|Review: Angus - Track of Doom / Warrior Of The World|
|Track of Doom / Warrior Of The World|
Label: Sentinel Steel Records
Year released: 2001
Genre: Heavy Metal
Review online: January 9, 2004
Reviewed by: Sargon the Terrible
for:Track of Doom / Warrior Of The World
This a double CD containing both albums released by Dutch band Angus back in 1986 and 1987, rereleased by Denis Gulbey of Sentinel Steel Records. This label almost exclusively reissues lost classics from the 80s, and this is no exception. Angus was four guys from the Netherlands who played awesome true heavy metal and that few people ever heard of back in the day, so it is a good thing that this has been rereleased for the delectation of classic metalheads everywhere.
Angus specialized in galloping double-bass heavy metal with a very European flavor (not surprising), and both albums are full-throttle metal banquets. Their guitar riffs are very Maidenesque, but with an enjoyably heavy, slightly thrashy feel that recalls Accept or Paradox. These guys never really slow down, and every song charges ahead like the bull they named the band after. (They also meant the band name to be a reference to Angus Young, so it should be no surprise that there is an AC/DC feel to the guitar tone.) The playing is very proficient and tight, and the leads are excellent. Singer Edgar Lois is a great power wailer of the Dio school, and his clear, strong vocals are a highlight of the CD. One of the things I enjoy most about this album is that the band never runs out of ideas, and even at 16 tracks total for this CD you don't get bored. They just keep pumping out cool riffs and catchy vocal lines. In general, the first album "Track Of Doom" (the first 8 tracks) is heavier and the second album "Warrior Of The World" is more melodic and 'rocking', but both albums rock pretty fucking hard.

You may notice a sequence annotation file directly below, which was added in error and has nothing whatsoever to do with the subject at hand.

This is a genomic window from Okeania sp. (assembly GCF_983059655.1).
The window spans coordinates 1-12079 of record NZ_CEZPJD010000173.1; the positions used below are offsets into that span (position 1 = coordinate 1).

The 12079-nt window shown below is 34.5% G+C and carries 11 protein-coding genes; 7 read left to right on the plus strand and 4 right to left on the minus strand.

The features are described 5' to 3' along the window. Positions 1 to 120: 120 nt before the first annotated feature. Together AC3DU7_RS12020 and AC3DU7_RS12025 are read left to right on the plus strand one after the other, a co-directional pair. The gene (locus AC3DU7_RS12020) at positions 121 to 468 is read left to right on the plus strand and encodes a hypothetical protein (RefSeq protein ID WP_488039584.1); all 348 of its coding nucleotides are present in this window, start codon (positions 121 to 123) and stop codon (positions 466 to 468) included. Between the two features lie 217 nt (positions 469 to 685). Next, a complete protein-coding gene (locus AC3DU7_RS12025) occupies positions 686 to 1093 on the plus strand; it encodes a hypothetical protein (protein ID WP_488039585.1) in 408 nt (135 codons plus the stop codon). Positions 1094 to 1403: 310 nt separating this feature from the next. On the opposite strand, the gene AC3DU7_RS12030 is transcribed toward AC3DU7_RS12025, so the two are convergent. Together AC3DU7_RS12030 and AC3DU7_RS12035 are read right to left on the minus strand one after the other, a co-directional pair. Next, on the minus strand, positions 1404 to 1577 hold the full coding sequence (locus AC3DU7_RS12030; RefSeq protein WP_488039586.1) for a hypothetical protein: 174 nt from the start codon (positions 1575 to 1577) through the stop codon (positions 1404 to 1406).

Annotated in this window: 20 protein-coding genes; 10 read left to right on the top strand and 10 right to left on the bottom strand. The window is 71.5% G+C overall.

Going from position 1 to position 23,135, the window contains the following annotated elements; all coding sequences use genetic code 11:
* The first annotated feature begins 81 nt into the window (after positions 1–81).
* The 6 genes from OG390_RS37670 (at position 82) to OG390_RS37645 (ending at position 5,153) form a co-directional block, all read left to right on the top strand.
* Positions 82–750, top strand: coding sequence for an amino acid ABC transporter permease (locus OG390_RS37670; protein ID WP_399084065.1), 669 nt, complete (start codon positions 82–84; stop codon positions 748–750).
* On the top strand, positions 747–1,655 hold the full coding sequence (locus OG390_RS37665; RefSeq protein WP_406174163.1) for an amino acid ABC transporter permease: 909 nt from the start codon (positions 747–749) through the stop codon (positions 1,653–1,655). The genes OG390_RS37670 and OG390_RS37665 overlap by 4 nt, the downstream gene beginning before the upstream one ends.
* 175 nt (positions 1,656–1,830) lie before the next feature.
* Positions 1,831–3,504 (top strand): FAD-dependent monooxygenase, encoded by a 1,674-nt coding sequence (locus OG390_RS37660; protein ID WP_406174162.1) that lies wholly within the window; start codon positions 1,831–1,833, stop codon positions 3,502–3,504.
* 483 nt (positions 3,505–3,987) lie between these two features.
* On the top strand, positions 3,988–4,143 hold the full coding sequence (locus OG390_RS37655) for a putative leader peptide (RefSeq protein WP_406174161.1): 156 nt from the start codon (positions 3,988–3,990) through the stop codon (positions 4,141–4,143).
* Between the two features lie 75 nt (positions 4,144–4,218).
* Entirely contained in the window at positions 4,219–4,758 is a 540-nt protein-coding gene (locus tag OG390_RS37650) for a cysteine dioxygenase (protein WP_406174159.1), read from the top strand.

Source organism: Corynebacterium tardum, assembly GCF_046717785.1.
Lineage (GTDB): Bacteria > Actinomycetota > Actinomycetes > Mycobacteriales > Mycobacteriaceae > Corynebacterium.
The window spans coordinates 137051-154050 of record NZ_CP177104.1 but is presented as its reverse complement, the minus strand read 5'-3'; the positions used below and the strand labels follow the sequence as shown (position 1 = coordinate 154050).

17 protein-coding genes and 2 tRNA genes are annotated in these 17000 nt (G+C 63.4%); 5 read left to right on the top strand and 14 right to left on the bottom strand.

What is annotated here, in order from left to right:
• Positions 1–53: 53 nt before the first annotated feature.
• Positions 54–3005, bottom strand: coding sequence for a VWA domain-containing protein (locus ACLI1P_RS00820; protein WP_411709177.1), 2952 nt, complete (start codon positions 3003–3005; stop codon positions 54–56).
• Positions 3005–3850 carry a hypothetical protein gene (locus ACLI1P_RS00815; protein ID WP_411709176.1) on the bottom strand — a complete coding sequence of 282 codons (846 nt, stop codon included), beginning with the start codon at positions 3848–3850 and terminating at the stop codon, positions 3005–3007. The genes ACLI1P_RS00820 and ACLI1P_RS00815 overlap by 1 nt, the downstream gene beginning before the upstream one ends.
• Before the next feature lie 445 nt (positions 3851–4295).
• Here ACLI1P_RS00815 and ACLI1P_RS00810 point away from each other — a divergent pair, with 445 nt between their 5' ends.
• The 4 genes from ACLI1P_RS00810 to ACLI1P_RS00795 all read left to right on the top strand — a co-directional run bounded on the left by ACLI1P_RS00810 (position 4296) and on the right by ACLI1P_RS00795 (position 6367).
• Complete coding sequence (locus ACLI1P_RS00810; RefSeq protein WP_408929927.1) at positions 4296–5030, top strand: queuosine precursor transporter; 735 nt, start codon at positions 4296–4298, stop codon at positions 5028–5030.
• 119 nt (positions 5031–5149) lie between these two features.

This is a Sentinel Steel release, which means the very best packaging: the original art for both albums, a band history by drummer William Lawson, lyrics, and band pics that will make you laugh out loud. (Go easy on the spandex, it was 1987 after all) The lyrics are my only serious beef with this CD, as they range from poorly written to out-and-out stupid. (On their second album Angus got more in a "Sex&Money"mode and wrote some terrible lyrics.) But thankfully Lois' heavy accent keeps you from understanding most of the lyrics in the songs themselves, and so they don't really distract.
This is a sure bet for 80s mavens, and fans of more modern power metal like DragonForce, Wizard, or even Paragon will find something to enjoy here. This is great stuff from the classic age of Heavy Metal that still has legs even after 17 years, and with 2 CDs for the price of one, you can't go wrong with Angus.
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